10 May


"...for teachers to learn, it's important for the teacher to be the one doing the intellectual work."

Danielson, C. (2016). Talk about teaching!: Leading professional conversations. Corwin.

THE MEAT (The Main Idea)

Charolette Danielson, renowned for her Teaching Framework, has made a significant impact in the field of education. Beyond her well-known framework, she authored "Talk About Teaching: Leading Professional Conversations," a book that has deeply resonated with me as I've immersed myself in her teachings and trainings. 

As an educational administrator responsible for evaluating teachers, I embraced Danielson's framework as the cornerstone of my evaluation practices. The lens through which I observed and evaluated teachers was crystal clear: "Who is doing the work?" In my professional development journey with the Danielson Group, I encountered the concept of "brain sweat" - this idea that learning is not always observable so be mindful of who is doing the deep thinking and learning. Reflecting on Danielson's quote, "...for teachers to learn, it's important for the teacher to be the one doing the intellectual work," I find myself appreciating the profound truth embedded within those words. In my work as a professional development specialist, I've always been mindful of ensuring that the burden of learning does not fall solely on me but on the participants themselves. In fact, I often remind my participants that if they walk away dissatisfied, the onus is on them. It is their learning, their growth that takes center stage, and I am dedicated to pivoting and adapting to meet their needs. 

When designing and crafting learning experiences, my aim has always been to empower participants to take ownership of their intellectual work. I wanted to create an environment where they could engage in deep thinking, wrestle with challenging concepts, and actively construct their own understanding. Danielson's quote serves as a gentle reminder that true learning occurs when individuals are fully engaged and actively doing the intellectual work.

THE CHEESE (Added Depth)

Application of the quote.

The quote by Charlotte Danielson, "...for teachers to learn, it's important for the teacher to be the one doing the intellectual work," holds significant relevance in my role as a coach for administrators. One way I apply this quote is by working closely with leaders to deepen their observational and evaluation skills. To achieve this, I have developed a unique approach where we enter classrooms together and observe instruction for a brief period, typically 5 minutes. As soon as we step out into the hallway, we engage in a discussion focused solely on the observations made. Guided by the principles of the quote, I facilitate the conversation by asking thought-provoking questions such as, "What glow would you leave for that teacher? And what grow?" This technique allows administrators to actively engage in the intellectual work of analyzing instructional practices, critically evaluating strengths, and identifying areas for growth.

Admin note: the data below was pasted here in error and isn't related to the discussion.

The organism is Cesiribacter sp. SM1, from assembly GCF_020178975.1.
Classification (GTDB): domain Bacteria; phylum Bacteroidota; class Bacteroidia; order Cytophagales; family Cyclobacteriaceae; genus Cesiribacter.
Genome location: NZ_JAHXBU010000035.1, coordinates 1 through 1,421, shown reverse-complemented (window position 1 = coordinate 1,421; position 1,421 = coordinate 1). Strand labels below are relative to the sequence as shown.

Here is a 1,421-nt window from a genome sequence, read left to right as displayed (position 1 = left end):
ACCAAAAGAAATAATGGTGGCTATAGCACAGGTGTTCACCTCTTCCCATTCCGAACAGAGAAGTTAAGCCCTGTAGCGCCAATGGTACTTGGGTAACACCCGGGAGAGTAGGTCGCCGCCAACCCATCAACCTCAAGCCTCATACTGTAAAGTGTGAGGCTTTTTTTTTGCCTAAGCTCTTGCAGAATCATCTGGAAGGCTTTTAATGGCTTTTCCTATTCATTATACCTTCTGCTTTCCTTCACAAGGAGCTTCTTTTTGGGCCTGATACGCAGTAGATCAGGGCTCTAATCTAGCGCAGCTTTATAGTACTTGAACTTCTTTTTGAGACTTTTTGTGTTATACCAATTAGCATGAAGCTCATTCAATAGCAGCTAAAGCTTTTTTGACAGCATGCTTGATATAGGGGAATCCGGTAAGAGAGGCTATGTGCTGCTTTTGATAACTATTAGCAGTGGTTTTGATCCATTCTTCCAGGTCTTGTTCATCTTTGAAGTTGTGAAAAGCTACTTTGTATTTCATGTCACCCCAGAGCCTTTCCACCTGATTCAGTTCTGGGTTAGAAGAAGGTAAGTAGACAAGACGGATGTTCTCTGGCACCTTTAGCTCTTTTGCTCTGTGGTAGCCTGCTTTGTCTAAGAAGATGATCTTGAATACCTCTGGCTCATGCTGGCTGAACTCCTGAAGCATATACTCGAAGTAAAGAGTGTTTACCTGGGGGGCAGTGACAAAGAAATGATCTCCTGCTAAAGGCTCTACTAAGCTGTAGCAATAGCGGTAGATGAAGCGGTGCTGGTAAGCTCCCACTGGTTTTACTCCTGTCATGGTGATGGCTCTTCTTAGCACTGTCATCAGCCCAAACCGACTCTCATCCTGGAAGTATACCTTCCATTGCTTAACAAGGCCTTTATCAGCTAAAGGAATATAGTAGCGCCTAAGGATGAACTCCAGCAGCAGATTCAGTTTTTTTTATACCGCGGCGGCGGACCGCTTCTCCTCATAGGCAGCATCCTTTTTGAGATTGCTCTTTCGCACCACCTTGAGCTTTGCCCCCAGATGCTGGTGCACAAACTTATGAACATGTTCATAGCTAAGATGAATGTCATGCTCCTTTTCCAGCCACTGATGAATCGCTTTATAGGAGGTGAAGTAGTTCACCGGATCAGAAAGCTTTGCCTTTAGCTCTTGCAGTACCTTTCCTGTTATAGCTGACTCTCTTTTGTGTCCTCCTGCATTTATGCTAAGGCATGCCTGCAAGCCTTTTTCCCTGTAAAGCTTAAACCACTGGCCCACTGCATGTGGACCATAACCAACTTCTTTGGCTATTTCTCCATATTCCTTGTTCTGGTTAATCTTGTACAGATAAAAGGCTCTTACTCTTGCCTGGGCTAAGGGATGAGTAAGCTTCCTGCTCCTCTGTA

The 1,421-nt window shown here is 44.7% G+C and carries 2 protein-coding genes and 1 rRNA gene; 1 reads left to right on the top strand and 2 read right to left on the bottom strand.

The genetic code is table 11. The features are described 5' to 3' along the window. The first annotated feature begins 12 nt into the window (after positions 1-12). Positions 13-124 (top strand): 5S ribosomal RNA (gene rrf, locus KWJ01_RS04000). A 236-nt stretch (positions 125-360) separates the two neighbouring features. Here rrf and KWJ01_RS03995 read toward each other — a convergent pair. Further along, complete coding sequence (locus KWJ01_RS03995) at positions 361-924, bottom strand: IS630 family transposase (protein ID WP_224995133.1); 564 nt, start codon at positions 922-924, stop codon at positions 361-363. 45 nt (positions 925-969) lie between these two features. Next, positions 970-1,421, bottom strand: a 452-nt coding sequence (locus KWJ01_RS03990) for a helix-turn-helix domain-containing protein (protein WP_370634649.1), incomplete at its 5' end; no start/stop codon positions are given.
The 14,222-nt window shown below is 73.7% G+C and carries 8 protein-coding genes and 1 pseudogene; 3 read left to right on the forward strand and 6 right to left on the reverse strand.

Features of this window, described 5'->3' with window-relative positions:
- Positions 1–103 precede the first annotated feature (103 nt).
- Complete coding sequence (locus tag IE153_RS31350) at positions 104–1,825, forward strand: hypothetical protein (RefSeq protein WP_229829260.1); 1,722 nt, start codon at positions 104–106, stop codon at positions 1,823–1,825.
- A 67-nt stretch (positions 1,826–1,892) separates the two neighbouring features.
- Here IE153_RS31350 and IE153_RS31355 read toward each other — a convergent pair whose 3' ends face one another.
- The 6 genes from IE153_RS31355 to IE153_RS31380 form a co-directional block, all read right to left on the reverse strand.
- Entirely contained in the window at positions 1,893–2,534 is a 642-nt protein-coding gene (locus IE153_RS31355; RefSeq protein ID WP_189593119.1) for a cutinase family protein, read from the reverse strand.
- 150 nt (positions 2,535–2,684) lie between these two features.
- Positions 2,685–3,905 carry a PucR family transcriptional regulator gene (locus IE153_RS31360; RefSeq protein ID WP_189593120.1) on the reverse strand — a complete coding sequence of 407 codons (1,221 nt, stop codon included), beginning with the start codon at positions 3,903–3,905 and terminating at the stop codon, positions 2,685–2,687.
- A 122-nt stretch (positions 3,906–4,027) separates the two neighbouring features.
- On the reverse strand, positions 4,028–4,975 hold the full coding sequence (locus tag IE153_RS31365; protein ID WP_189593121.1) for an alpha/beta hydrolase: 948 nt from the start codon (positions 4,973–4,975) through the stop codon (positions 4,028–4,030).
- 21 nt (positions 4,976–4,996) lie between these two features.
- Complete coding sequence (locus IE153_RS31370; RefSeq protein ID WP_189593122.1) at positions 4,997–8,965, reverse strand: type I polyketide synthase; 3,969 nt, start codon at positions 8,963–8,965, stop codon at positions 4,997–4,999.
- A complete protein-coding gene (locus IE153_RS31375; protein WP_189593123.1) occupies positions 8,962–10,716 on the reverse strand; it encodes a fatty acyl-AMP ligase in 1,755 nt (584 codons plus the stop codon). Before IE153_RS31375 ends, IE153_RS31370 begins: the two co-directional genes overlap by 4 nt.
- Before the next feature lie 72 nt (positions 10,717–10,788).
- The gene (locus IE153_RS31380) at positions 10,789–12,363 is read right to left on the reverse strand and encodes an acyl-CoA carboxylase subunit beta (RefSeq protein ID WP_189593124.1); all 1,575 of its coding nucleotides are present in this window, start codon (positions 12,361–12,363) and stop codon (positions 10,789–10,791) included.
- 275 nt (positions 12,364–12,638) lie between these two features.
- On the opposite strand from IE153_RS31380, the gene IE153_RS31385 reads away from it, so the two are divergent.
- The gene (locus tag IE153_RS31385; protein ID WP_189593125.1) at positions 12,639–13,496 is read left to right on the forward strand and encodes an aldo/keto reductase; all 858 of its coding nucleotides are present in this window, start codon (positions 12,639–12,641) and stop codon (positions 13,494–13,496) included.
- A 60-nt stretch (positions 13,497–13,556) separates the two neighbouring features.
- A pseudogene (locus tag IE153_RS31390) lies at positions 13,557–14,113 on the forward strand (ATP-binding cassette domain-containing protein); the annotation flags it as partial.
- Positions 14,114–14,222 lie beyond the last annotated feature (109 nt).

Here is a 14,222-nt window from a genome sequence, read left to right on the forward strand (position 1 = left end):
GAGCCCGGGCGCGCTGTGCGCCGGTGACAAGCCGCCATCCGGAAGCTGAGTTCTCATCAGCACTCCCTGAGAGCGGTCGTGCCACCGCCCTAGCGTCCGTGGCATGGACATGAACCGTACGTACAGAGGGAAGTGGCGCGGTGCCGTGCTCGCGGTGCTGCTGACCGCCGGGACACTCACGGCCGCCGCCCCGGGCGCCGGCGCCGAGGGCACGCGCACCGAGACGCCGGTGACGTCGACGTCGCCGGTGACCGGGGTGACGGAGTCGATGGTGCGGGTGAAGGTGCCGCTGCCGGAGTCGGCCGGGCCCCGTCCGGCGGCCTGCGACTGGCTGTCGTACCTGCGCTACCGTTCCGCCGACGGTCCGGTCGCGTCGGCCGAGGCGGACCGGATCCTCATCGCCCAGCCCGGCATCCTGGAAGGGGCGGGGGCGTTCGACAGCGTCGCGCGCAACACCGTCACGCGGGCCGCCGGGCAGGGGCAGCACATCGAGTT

By immersing themselves in the observation process and actively participating in reflective discussions, administrators gain a deeper understanding of effective teaching and are better equipped to provide meaningful support and feedback to their teachers. In this collaborative approach, administrators take ownership of their learning, actively engaging in the cognitive lifting of analyzing of instructional practices and generating insights. While I, as their coach, guide and facilitate these discussions, it is important to note that my role is not merely to dictate what they should learn. Instead, I recognize the distinction between my own learning and their learning, prioritizing their growth and fostering a collaborative environment where knowledge is co-constructed through shared inquiry and exploration. It's a win-win!

THE OLIVES (A Surprising Element)

As I reflect on Danielson's quote and its application in my coaching practice, it's fascinating to draw a parallel between the intellectual work of teachers and the art of preparing a charcuterie board. Just as teachers need to be the ones doing the cognitive lifting to deepen their understanding, it is the creator of the charcuterie board who carefully selects and arranges each element. In both cases, the individuals take ownership of their craft and actively engage in the creative process. The charcuterie board becomes a metaphor for professional learning, where the selection of ingredients represents the acquisition of knowledge, and the arrangement reflects the deliberate application and exploration of ideas. Just as a well-curated board invites guests to savor and appreciate the flavors, textures, and combinations, an intellectually engaging learning experience captivates participants, inviting them to delve into the complexities of their professional practice. So, let us savor the spirit of the charcuterie board and embark on a delectable journey of intellectual nourishment and growth, where each thoughtful slice of learning adds flavor to our professional practice and expands the palette of possibilities.

As you reflect on the power of teachers taking ownership of their intellectual work and the application techniques discussed, I invite you to join the conversation. Share your thoughts, experiences, and additional strategies for promoting active engagement in professional learning. Let's engage in a collective dialogue to further enrich our understanding and inspire one another on this journey of continuous growth. Together, we can cultivate a community of educators dedicated to fostering meaningful learning experiences and empowering learners at all levels. Don't hesitate to leave a comment below and let your voice be heard!

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